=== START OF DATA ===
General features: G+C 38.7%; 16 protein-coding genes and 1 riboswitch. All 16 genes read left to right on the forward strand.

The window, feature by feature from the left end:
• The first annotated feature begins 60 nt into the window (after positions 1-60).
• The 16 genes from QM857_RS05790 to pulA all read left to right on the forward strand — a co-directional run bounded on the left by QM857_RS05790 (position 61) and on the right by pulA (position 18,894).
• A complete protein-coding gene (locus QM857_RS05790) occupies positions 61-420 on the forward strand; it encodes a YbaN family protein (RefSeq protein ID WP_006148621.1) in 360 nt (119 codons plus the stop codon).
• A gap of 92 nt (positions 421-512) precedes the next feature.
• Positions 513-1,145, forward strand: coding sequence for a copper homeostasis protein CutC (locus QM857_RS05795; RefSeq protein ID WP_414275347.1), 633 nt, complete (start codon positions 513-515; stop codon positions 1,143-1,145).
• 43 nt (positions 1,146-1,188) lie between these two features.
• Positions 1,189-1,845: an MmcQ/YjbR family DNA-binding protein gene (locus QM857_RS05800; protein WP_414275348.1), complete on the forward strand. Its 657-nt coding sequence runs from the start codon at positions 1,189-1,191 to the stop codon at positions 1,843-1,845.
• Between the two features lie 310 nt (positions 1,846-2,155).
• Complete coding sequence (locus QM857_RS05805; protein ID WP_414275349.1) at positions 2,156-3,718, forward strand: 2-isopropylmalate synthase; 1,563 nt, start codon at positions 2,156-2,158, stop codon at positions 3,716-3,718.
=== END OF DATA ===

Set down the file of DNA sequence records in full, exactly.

General features: G+C 38.7%; 16 protein-coding genes and 1 riboswitch. All 16 genes read left to right on the forward strand.

The window, feature by feature from the left end:
• The first annotated feature begins 60 nt into the window (after positions 1-60).
• The 16 genes from QM857_RS05790 to pulA all read left to right on the forward strand — a co-directional run bounded on the left by QM857_RS05790 (position 61) and on the right by pulA (position 18,894).
• A complete protein-coding gene (locus QM857_RS05790) occupies positions 61-420 on the forward strand; it encodes a YbaN family protein (RefSeq protein ID WP_006148621.1) in 360 nt (119 codons plus the stop codon).
• A gap of 92 nt (positions 421-512) precedes the next feature.
• Positions 513-1,145, forward strand: coding sequence for a copper homeostasis protein CutC (locus QM857_RS05795; RefSeq protein ID WP_414275347.1), 633 nt, complete (start codon positions 513-515; stop codon positions 1,143-1,145).
• 43 nt (positions 1,146-1,188) lie between these two features.
• Positions 1,189-1,845: an MmcQ/YjbR family DNA-binding protein gene (locus QM857_RS05800; protein WP_414275348.1), complete on the forward strand. Its 657-nt coding sequence runs from the start codon at positions 1,189-1,191 to the stop codon at positions 1,843-1,845.
• Between the two features lie 310 nt (positions 1,846-2,155).
• Complete coding sequence (locus QM857_RS05805; protein ID WP_414275349.1) at positions 2,156-3,718, forward strand: 2-isopropylmalate synthase; 1,563 nt, start codon at positions 2,156-2,158, stop codon at positions 3,716-3,718.